By Jeffrey P. Snider
Someone emailed me this article published at Yahoo Finance that purports the Fed's tightening is going to send stocks soaring - the DJIA mentioned specifically heading toward 25,000. The way in which this thesis was derived is the object of inquiry, starting with the belief that QE4 (QE5, by my reckoning) is forthcoming. This is not due to the Fed realizing its grave economic mistake, but because the bond market is supposedly close to implosion.
Thus, more QE will be needed to save the treasury market and indirectly send stocks on a 2013-like odyssey. The foundation for this speculation, however, is what calls for clarification:
In order for this to occur, the Fed would need to reverse its current tightening stance and expand its balance sheet again with more quantitative easing. This would require a tremendous shock because the Fed does not want to lose credibility by reversing monetary policy too soon.
Lamoureux believes this shock will come from a U.S. government bond market implosion, which in turn will stem from the Fed's second mistake-draining money from the economy too quickly.
Since September 2014, the amount of money that banks park at the Fed, called excess reserves, has dropped by $370 billion.
Lamoureux believes this money has temporarily plugged a hole in the bond market, which is teetering on the precipice of collapse.
So what Mr. Lamoureux claims is that the balance of reserves at the Fed is both "tightening" and "draining," but at the same time, being used in the Treasury market to "plug a hole," if only temporarily. As with most things about central banks, the math is right, but little else is.
It is entirely true that reserves - excess or not no longer matters in any meaningful sense - have declined by about $350 billion since September 2014. The Fed's H.4.1 statement for September 17, 2014, (the article doesn't specify which week, so I picked one in the middle) shows total reserves of $2.797 trillion against the January 21, 2016, H.4.1 that declares only $2.455 trillion - a difference of -$343 billion. Is that the Fed tightening? Not remotely.
Central bank accounting starts on the asset side and doesn't necessarily include what would be liabilities in a private setting. Monetary policy resides specifically on that asset side. Any expansion or contraction of assets gives rise to differing functions - what are called (in Europe this is specified) autonomous factors and the leftover "liquidity" as bank reserves. In QE, the Fed "purchased" USTs and MBS to expand the asset side, and the balancing side in autonomous factors was largely left unaffected so that the balance sheet increase overall flowed almost exclusively to bank "reserves."
In terms of QE's end, we see that there is actually very little difference on the asset side between September 2014 and January 2016; in fact, contra Mr. Lamoureux, the Fed's balance sheet is slightly larger now than it was sixteen months ago. That leaves the difference in bank reserves to autonomous factors alone:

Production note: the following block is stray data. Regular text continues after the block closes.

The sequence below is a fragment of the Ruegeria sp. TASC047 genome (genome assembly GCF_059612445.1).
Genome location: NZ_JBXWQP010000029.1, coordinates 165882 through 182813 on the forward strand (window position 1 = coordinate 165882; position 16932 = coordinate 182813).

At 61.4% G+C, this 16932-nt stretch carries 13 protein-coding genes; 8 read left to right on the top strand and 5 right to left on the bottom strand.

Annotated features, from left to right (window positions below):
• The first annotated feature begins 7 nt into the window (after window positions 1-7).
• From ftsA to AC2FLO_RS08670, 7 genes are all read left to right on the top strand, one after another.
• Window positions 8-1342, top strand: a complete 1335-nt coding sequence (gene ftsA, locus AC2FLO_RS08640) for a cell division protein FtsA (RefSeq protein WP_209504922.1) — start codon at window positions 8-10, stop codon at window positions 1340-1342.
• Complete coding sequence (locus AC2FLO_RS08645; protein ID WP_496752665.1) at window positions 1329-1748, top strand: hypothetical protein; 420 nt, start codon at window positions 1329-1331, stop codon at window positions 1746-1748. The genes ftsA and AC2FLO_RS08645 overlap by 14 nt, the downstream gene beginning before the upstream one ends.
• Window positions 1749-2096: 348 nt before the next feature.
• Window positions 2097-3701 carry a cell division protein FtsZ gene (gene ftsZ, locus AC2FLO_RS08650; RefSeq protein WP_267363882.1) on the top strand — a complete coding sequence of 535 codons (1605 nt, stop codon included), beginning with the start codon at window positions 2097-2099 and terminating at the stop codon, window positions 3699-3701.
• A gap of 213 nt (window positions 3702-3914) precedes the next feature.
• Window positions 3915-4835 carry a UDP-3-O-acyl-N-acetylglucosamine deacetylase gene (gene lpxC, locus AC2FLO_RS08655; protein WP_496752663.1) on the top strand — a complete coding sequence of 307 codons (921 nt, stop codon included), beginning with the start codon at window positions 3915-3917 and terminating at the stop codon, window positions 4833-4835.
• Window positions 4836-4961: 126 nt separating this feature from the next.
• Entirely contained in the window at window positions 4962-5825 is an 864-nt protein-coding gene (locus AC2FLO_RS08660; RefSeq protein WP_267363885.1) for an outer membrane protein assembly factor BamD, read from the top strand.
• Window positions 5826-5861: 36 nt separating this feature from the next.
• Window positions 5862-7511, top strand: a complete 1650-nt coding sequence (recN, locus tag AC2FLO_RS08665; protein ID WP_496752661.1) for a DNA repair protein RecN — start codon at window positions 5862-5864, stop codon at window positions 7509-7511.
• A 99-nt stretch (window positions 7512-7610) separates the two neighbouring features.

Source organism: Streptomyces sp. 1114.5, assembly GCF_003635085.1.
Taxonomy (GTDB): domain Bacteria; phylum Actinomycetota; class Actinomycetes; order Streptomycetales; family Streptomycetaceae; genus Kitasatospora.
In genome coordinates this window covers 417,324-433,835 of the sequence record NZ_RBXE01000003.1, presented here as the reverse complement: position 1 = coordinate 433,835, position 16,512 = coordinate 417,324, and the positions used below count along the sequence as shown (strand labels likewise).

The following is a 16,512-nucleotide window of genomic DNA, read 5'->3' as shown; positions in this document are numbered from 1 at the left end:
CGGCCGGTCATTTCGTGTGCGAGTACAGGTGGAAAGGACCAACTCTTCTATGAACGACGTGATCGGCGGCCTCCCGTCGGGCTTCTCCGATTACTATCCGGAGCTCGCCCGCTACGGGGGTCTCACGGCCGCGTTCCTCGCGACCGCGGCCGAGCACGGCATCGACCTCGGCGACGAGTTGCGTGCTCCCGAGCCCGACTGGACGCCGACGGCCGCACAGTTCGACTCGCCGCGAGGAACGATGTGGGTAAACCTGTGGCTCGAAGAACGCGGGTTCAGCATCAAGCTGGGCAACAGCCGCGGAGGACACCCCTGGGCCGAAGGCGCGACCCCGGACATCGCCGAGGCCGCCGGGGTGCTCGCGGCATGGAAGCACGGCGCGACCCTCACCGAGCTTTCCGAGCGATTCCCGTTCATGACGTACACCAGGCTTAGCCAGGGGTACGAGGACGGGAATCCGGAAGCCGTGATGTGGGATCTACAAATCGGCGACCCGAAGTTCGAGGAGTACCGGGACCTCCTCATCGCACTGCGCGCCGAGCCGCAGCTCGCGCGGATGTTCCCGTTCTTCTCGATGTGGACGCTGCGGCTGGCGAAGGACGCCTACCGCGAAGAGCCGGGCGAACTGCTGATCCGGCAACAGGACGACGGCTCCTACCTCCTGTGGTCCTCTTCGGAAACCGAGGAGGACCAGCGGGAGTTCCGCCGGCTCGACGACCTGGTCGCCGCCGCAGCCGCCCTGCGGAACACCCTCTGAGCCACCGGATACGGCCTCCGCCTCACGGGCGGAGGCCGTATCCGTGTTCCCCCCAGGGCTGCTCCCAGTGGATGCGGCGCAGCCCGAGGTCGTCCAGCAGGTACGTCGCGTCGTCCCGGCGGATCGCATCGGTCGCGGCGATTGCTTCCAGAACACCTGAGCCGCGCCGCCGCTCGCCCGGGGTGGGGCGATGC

In fact, the disparity can be explained in three line items alone: currency (physical notes and coins), foreign accommodations in RRP, and the balance in the US Treasury's general account. That last autonomous change I last dealt with on the Chinese side appeared to have the practical effect of giving the PBOC a single-month reprieve from further disaster in internal yuan liquidity - again, not as a matter of monetary policy, but only the peculiar construction of central bank balance sheets that are agents of the governments they are tied to (thus, autonomous). In this case, the US Treasury has a higher balance at the Fed, which has the effect of appearing to be a drain on reserves, but really is nothing more than an accounting maneuver (unlike China).
That leaves us with the theory of a bond market implosion predicated upon stable monetary policy with more physical cash in circulation - I don't think that is what he had in mind. The only factor that might suggest the hint of irregularity is the sudden rise in the foreign RRP, but that isn't so much a US Treasury market problem as foreign/offshore "dollar" issue (subscription required).
This is furthering the idea I wrote about this morning, via "missing money." All this accounting and arcane searching amidst the Federal Reserve's balance sheet matters so very little. The Fed is supposedly tightening, but the larger "dollar" markets have been doing that since before all this was an issue. In fact, it produces a great deal of absurdity in thinking that Federal Reserve asset byproducts are actually usable currency in the larger "dollar" system. The FOMC voted in mid-December to raise rates, to "tighten" monetary policy, and the already "tightened" "dollar" system responded by further reducing interest rates across the board - eurodollars to UST curves. So, the real tightening was in lower market-determined interest rates, while policy-demanded higher interest rates, where they actually occurred, were RHINO (subscription required).
Again, missing money. The Fed is simply not the center of the financial universe, though its agents like to claim the reputation. I think, however, this was the effect of QE through what really amounts to balance sheet confusion. It certainly appears as if the Fed has been "printing money," but instead, all it got was crashing inflation expectations and a pretty consistent inability to meet its most basic monetary objective for going on close to four years. The FOMC has been afforded far more power than it ever deserved(s) - a point that 2008 should have reinforced with unassailable implications. Its relative impotence applies in both directions.
It "bought" $3.5 trillion in securities, and still, the "missing money" wins. We may not be able to quantify the eurodollar's decay and implosion, but this comparison gives us a rough idea of the magnitude.